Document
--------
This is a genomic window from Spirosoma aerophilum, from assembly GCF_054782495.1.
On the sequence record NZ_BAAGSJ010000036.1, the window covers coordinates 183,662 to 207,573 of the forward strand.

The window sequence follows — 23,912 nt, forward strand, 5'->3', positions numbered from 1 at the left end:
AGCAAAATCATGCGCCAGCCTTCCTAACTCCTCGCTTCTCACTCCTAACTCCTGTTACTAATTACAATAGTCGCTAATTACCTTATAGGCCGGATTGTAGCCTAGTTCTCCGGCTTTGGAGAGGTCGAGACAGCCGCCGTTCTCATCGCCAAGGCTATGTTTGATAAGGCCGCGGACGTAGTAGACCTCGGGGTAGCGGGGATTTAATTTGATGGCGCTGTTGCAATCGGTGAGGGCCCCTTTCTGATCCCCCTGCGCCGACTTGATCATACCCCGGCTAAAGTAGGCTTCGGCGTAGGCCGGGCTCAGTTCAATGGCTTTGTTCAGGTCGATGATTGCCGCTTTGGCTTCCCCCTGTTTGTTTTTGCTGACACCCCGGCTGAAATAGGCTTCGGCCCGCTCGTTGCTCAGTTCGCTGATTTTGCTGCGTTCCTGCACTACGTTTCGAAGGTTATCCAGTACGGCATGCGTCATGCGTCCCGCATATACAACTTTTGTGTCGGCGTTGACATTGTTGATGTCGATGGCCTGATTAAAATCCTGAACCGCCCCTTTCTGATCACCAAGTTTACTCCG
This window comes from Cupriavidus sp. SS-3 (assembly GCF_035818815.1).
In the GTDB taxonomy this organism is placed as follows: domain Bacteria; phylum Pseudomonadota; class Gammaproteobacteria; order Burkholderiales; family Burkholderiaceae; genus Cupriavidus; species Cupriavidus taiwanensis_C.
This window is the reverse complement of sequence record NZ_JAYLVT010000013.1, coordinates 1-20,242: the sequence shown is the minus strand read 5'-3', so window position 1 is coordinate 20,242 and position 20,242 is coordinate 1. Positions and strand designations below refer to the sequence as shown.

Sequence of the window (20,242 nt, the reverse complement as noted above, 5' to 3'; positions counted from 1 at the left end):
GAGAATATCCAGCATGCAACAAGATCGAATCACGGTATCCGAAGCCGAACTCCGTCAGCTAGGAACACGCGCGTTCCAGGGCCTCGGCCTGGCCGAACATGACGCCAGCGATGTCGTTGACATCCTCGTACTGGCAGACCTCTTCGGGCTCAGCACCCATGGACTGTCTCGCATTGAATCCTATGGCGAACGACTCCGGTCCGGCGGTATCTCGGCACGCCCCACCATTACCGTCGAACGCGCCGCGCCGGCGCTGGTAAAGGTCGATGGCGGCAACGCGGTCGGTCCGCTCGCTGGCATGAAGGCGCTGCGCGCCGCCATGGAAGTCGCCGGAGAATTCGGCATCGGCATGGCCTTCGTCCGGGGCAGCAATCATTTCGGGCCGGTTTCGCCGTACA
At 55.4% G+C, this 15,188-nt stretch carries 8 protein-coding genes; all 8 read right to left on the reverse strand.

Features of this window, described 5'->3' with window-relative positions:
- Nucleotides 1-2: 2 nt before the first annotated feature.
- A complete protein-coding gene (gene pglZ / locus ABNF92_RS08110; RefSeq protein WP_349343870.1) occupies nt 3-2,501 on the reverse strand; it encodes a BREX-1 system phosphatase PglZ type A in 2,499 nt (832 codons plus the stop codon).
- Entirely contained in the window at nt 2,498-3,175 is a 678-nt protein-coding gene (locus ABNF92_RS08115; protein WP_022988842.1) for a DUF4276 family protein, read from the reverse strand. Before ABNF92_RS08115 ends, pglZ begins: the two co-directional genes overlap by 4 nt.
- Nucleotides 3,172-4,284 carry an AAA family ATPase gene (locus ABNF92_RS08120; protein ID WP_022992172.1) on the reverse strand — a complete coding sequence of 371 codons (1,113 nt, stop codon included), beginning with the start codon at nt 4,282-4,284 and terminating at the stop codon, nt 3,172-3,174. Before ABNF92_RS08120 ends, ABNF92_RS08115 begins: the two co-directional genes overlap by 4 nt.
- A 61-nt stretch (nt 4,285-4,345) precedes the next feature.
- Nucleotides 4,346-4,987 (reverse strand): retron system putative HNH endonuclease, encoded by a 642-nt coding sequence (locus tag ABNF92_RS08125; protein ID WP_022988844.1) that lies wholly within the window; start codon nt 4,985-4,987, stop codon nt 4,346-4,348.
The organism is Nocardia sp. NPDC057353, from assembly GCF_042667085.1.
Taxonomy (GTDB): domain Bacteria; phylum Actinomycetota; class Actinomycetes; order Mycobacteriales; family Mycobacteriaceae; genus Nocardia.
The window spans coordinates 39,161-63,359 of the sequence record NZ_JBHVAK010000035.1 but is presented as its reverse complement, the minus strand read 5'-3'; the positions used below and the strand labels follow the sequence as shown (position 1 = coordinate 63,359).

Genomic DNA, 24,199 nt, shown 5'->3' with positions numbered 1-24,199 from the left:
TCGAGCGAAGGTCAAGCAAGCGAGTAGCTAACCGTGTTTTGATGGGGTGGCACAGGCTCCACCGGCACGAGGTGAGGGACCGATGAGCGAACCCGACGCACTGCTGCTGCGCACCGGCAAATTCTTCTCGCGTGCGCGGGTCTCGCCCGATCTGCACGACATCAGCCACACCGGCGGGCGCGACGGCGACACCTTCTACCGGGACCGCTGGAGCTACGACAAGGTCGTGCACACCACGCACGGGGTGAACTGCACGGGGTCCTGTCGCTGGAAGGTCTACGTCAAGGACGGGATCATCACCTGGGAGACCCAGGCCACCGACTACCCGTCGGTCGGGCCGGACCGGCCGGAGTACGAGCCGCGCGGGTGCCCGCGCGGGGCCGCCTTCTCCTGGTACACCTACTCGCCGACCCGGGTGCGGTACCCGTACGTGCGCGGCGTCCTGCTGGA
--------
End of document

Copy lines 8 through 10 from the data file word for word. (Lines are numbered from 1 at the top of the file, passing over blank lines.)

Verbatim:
Sequence of the window (20,242 nt, the reverse complement as noted above, 5' to 3'; positions counted from 1 at the left end):
GAGAATATCCAGCATGCAACAAGATCGAATCACGGTATCCGAAGCCGAACTCCGTCAGCTAGGAACACGCGCGTTCCAGGGCCTCGGCCTGGCCGAACATGACGCCAGCGATGTCGTTGACATCCTCGTACTGGCAGACCTCTTCGGGCTCAGCACCCATGGACTGTCTCGCATTGAATCCTATGGCGAACGACTCCGGTCCGGCGGTATCTCGGCACGCCCCACCATTACCGTCGAACGCGCCGCGCCGGCGCTGGTAAAGGTCGATGGCGGCAACGCGGTCGGTCCGCTCGCTGGCATGAAGGCGCTGCGCGCCGCCATGGAAGTCGCCGGAGAATTCGGCATCGGCATGGCCTTCGTCCGGGGCAGCAATCATTTCGGGCCGGTTTCGCCGTACA
At 55.4% G+C, this 15,188-nt stretch carries 8 protein-coding genes; all 8 read right to left on the reverse strand.